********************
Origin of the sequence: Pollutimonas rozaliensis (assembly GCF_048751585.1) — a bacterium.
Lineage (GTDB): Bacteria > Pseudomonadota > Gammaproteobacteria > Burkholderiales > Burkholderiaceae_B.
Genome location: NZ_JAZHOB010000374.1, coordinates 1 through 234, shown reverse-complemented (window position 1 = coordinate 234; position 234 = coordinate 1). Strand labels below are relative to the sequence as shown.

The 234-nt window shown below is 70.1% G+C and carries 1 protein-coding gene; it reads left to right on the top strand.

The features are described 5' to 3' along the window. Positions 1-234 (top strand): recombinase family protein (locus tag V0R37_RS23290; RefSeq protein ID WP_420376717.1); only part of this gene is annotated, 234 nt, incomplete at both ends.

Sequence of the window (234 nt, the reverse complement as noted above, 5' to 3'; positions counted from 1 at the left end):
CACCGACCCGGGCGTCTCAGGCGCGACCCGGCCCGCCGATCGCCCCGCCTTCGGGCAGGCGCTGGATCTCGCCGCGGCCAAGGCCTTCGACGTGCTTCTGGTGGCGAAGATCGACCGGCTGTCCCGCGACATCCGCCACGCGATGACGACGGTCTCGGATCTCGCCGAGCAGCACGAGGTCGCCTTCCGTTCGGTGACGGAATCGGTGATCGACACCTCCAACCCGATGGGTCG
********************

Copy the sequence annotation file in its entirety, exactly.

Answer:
Origin of the sequence: Pollutimonas rozaliensis (assembly GCF_048751585.1) — a bacterium.
Lineage (GTDB): Bacteria > Pseudomonadota > Gammaproteobacteria > Burkholderiales > Burkholderiaceae_B.
Genome location: NZ_JAZHOB010000374.1, coordinates 1 through 234, shown reverse-complemented (window position 1 = coordinate 234; position 234 = coordinate 1). Strand labels below are relative to the sequence as shown.

The 234-nt window shown below is 70.1% G+C and carries 1 protein-coding gene; it reads left to right on the top strand.

The features are described 5' to 3' along the window. Positions 1-234 (top strand): recombinase family protein (locus tag V0R37_RS23290; RefSeq protein ID WP_420376717.1); only part of this gene is annotated, 234 nt, incomplete at both ends.

Sequence of the window (234 nt, the reverse complement as noted above, 5' to 3'; positions counted from 1 at the left end):
CACCGACCCGGGCGTCTCAGGCGCGACCCGGCCCGCCGATCGCCCCGCCTTCGGGCAGGCGCTGGATCTCGCCGCGGCCAAGGCCTTCGACGTGCTTCTGGTGGCGAAGATCGACCGGCTGTCCCGCGACATCCGCCACGCGATGACGACGGTCTCGGATCTCGCCGAGCAGCACGAGGTCGCCTTCCGTTCGGTGACGGAATCGGTGATCGACACCTCCAACCCGATGGGTCG